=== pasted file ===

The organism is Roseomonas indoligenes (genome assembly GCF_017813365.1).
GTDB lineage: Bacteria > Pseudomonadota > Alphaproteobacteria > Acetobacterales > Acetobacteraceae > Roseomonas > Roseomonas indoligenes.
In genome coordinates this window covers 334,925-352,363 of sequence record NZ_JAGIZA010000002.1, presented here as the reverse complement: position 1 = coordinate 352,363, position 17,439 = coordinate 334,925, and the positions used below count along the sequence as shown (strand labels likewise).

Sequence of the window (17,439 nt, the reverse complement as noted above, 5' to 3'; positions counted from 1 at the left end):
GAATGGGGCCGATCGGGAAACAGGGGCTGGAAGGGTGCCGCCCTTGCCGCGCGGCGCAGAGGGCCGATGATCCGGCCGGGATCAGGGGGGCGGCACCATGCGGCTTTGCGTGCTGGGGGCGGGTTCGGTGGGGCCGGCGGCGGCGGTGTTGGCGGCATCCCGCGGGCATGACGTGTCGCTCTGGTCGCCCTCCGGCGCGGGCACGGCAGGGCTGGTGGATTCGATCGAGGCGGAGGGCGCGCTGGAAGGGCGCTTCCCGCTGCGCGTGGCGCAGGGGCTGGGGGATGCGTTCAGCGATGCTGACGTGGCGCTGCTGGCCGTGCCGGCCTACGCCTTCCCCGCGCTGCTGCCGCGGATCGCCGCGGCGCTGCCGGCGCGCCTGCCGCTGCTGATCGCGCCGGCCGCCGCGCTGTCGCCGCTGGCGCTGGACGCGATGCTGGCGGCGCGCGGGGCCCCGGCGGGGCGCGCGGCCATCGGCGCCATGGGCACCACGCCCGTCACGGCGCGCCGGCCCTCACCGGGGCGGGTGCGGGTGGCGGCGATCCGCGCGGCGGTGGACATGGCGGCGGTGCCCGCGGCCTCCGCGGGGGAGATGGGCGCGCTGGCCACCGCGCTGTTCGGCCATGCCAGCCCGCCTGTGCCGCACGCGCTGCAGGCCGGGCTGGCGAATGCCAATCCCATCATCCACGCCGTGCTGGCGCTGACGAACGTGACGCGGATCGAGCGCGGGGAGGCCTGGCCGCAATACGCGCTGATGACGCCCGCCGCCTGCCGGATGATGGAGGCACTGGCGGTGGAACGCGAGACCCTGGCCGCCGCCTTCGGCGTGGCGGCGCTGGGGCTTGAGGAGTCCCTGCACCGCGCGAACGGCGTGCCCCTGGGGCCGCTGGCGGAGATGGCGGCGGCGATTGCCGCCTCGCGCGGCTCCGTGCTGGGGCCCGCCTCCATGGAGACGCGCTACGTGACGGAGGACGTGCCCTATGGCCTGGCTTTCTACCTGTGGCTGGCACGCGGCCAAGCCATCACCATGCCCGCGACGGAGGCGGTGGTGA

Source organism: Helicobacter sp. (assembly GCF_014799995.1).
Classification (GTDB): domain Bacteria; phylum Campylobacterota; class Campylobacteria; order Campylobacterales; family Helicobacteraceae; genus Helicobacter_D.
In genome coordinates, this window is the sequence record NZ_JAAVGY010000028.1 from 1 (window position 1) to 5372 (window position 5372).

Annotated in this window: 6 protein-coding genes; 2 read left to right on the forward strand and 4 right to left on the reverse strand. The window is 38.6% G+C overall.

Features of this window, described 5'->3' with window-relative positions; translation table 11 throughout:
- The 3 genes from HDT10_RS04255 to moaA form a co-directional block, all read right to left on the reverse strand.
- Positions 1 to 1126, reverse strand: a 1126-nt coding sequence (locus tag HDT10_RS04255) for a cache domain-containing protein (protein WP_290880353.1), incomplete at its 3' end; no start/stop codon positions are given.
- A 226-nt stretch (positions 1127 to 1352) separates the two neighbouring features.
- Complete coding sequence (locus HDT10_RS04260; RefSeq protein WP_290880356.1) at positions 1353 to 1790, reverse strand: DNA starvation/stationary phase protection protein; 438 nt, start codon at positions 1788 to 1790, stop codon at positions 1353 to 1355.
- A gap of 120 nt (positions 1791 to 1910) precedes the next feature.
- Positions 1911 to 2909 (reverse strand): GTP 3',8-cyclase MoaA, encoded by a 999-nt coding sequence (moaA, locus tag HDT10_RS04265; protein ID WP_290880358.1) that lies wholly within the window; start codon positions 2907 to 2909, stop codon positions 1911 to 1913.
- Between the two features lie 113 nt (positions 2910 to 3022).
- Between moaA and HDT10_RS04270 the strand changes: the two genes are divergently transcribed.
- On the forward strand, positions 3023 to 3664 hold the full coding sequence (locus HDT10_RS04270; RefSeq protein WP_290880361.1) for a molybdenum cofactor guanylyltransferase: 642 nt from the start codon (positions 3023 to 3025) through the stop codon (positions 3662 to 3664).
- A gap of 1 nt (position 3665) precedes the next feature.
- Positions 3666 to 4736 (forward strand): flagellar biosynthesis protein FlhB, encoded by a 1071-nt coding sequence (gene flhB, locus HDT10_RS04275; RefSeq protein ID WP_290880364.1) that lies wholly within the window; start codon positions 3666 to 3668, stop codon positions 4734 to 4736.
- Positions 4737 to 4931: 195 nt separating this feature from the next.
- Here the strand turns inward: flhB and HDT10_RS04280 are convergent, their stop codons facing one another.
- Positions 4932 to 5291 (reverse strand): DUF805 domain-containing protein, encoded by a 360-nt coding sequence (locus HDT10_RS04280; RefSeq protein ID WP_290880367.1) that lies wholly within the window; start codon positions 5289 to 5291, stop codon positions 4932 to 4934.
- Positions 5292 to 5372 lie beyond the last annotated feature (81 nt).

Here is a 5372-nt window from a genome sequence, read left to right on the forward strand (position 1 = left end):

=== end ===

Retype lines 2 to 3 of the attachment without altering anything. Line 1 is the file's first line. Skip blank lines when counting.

GTDB lineage: Bacteria > Pseudomonadota > Alphaproteobacteria > Acetobacterales > Acetobacteraceae > Roseomonas > Roseomonas indoligenes.
In genome coordinates this window covers 334,925-352,363 of sequence record NZ_JAGIZA010000002.1, presented here as the reverse complement: position 1 = coordinate 352,363, position 17,439 = coordinate 334,925, and the positions used below count along the sequence as shown (strand labels likewise).